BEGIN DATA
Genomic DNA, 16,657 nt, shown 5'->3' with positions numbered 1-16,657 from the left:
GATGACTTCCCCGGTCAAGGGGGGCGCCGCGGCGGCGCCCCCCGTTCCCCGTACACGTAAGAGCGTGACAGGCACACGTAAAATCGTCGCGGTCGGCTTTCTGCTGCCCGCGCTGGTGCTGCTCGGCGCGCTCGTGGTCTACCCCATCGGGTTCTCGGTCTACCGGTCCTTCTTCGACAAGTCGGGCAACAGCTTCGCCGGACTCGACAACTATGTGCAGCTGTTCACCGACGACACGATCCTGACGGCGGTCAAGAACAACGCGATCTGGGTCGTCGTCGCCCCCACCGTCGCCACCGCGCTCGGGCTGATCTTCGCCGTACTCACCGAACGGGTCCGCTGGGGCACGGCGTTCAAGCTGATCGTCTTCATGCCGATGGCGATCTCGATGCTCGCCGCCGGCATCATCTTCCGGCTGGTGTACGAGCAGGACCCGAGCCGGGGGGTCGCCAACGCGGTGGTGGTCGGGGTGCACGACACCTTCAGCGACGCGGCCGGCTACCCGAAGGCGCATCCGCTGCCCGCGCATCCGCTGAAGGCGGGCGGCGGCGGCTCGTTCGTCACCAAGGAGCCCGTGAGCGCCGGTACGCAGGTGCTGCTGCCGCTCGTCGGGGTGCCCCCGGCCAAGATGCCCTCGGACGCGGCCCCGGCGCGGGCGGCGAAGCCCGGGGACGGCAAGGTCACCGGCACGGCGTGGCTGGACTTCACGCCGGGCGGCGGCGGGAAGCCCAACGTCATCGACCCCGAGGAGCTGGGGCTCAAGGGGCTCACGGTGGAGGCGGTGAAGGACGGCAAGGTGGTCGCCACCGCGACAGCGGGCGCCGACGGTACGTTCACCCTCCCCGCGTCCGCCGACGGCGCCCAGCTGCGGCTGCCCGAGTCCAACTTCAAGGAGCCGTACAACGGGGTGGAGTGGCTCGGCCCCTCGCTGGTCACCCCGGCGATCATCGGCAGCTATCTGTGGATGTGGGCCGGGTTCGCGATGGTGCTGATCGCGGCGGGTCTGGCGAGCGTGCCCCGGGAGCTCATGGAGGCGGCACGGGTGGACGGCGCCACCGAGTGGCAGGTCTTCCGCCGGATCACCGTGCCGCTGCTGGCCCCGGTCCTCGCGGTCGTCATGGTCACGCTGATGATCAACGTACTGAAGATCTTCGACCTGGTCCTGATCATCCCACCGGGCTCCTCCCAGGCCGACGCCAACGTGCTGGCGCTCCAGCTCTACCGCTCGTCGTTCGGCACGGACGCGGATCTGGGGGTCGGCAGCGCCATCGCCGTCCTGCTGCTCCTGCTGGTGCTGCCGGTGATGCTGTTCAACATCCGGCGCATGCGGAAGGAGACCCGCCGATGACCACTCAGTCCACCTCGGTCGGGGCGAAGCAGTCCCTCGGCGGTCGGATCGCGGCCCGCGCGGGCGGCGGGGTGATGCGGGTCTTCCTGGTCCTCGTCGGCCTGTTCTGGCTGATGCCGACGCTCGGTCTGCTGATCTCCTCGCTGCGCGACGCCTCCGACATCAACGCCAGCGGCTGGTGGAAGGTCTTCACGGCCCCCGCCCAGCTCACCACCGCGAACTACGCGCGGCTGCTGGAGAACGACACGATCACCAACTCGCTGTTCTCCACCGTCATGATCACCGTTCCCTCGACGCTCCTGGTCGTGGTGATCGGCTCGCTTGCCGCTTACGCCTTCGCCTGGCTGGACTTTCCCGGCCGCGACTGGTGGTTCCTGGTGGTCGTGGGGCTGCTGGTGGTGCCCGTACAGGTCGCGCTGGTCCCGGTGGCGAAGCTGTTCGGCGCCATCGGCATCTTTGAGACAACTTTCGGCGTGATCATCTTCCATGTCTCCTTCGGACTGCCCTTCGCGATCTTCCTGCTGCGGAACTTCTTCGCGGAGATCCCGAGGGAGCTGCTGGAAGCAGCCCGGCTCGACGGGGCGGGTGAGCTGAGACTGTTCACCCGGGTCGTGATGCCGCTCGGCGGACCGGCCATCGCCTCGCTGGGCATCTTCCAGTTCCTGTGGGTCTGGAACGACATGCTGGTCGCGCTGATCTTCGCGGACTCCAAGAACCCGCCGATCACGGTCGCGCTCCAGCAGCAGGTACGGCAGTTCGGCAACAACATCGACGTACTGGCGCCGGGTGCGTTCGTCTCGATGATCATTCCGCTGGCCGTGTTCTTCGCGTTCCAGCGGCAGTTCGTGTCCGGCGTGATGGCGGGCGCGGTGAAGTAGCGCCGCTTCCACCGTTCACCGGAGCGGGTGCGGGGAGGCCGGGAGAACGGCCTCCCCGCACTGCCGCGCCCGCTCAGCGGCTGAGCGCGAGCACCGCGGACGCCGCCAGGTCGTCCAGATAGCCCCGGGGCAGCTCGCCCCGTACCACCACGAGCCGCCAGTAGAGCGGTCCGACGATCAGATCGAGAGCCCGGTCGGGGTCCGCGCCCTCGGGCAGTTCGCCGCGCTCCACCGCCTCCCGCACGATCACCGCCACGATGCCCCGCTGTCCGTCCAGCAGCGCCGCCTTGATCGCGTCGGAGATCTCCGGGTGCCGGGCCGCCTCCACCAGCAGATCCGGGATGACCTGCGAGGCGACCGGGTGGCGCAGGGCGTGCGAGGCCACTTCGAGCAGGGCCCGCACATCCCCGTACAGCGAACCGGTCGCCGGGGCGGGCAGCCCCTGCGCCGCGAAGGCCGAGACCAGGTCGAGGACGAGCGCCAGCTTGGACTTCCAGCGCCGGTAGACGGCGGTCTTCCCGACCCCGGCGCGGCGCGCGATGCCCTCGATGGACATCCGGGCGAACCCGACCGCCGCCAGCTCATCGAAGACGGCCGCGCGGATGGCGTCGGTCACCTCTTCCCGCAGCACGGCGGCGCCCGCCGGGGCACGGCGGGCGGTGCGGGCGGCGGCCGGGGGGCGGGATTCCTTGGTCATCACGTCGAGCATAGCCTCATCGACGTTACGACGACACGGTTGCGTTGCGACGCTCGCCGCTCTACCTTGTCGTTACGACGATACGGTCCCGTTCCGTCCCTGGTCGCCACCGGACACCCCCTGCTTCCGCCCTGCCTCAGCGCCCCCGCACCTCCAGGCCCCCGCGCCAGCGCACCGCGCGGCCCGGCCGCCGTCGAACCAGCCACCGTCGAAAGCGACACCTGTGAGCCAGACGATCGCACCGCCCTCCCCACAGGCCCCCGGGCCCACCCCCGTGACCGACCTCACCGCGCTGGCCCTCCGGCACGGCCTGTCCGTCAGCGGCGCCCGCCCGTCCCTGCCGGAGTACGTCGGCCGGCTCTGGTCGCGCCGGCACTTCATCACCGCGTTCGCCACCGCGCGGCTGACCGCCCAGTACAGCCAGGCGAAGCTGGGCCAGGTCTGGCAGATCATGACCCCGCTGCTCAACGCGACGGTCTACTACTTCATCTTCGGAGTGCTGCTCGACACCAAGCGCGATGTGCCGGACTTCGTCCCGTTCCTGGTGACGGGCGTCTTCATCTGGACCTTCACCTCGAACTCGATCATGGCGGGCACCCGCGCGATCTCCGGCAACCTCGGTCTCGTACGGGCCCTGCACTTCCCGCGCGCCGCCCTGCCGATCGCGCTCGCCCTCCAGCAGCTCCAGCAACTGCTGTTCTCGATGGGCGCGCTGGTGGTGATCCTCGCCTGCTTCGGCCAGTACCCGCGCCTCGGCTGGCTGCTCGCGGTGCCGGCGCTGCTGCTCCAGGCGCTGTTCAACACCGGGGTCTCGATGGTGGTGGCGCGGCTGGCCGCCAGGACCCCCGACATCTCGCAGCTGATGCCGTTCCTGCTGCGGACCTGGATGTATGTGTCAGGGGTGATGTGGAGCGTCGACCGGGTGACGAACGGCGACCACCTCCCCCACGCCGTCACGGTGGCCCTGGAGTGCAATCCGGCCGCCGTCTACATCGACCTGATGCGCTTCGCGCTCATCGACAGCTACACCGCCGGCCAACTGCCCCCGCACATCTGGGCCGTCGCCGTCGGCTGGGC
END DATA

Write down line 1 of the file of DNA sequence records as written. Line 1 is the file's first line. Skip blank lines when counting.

Genomic DNA, 16,657 nt, shown 5'->3' with positions numbered 1-16,657 from the left: